TL;DR Don't. But you could put a TL;DR at the top of your post.
First, your research shows approaches that don't work. That's important information. It saves others from trying the same.
Second, as has been pointed out in the comments, good questions show research effort. If a question does not show research effort, it will be considered one more of the dumps from a lazy user who couldn't be bothered to do their homework before posting. It will get downvotes and maybe even close votes. Lack of research effort is not a reason to close, but people sometimes VTC them all the same. (Whether or not they should is a heated debate).
Third, I've seen editors do this to other people's posts. Making the posts from other people look like effortless dumps. I'm sure these editors had good intentions, but it was still a wrong move. If people remove the shown effort from their own posts, these editors could take the wrong example - thinking such edits, on their own posts or that of others, are the right thing to do.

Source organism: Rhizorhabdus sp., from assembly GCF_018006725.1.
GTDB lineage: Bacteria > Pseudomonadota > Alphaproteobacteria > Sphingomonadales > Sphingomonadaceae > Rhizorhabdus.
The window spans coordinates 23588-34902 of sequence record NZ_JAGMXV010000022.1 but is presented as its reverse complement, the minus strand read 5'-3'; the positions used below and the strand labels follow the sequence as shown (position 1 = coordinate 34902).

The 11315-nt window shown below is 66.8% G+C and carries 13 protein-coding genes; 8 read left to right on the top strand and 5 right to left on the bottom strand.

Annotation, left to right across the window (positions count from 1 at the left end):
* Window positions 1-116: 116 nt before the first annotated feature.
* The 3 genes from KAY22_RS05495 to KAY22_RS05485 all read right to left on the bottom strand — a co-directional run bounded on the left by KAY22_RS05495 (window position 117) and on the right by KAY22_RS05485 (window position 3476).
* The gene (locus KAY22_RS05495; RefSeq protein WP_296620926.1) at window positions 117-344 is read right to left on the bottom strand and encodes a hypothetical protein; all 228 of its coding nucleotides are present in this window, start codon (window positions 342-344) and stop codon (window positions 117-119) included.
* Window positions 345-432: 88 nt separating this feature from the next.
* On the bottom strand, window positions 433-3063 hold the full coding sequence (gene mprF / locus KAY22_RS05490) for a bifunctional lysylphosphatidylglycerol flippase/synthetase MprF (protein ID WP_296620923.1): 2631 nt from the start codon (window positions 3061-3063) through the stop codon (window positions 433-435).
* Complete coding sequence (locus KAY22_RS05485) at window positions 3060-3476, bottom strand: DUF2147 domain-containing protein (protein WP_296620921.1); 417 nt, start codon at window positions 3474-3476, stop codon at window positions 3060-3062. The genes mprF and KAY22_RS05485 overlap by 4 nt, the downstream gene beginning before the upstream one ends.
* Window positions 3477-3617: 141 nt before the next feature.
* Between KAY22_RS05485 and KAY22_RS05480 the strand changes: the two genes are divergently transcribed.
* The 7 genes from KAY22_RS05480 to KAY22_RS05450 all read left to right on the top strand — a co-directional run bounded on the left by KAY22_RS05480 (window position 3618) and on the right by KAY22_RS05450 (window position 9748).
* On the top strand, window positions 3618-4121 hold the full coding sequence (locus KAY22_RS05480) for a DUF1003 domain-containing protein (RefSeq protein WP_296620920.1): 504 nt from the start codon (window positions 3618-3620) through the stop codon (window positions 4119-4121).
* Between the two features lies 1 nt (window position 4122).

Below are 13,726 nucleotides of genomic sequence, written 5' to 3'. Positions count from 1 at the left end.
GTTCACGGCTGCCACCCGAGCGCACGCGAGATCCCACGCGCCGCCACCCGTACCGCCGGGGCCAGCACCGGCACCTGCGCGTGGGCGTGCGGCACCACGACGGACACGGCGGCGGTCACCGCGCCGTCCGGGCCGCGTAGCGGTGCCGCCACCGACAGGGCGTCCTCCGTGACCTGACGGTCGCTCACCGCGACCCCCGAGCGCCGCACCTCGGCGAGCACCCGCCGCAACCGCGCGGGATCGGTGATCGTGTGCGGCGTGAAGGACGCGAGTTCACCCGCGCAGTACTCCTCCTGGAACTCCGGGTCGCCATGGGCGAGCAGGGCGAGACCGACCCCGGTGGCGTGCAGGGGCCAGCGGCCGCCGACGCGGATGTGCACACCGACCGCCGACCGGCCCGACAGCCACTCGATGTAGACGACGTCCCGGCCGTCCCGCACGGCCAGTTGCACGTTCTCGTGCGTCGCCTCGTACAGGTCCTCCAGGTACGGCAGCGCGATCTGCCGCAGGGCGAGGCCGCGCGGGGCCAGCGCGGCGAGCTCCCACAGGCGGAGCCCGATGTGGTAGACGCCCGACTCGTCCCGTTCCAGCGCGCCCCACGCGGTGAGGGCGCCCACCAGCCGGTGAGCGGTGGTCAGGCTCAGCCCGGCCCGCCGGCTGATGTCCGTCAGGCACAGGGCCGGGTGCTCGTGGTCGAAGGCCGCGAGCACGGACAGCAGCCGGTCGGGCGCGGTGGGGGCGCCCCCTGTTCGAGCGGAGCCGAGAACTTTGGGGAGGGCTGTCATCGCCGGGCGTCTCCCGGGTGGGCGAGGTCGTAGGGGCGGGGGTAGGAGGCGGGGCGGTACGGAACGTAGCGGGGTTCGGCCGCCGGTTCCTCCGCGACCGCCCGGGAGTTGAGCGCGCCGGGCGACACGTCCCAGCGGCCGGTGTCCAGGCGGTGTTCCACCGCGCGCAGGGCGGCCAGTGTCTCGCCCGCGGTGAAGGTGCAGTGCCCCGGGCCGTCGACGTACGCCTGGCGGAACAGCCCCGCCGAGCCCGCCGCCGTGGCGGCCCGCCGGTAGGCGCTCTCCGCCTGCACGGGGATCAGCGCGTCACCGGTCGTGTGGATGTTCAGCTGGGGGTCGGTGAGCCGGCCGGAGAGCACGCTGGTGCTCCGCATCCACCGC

I'll grant that this is not a big risk, thank goodness, but it's still a risk.
On the other hand... sometimes the shown research isn't that important for future visitors. They want the answer ASAP and don't want to wade through a long article.
So, the best edit is that you try to get the problem across in the first paragraph. The sooner a reader can determine if a question is about the same problem they are facing, the better. Only after they have decided that the post is applicable to their own situation, do the details become relevant.
I somewhat jokingly put a quasi-recursive TL;DR at the top of this post to illustrate it. In reality, using a TL;DR may be a bit too much on Stack Exchange sites, but getting to the point ASAP is key.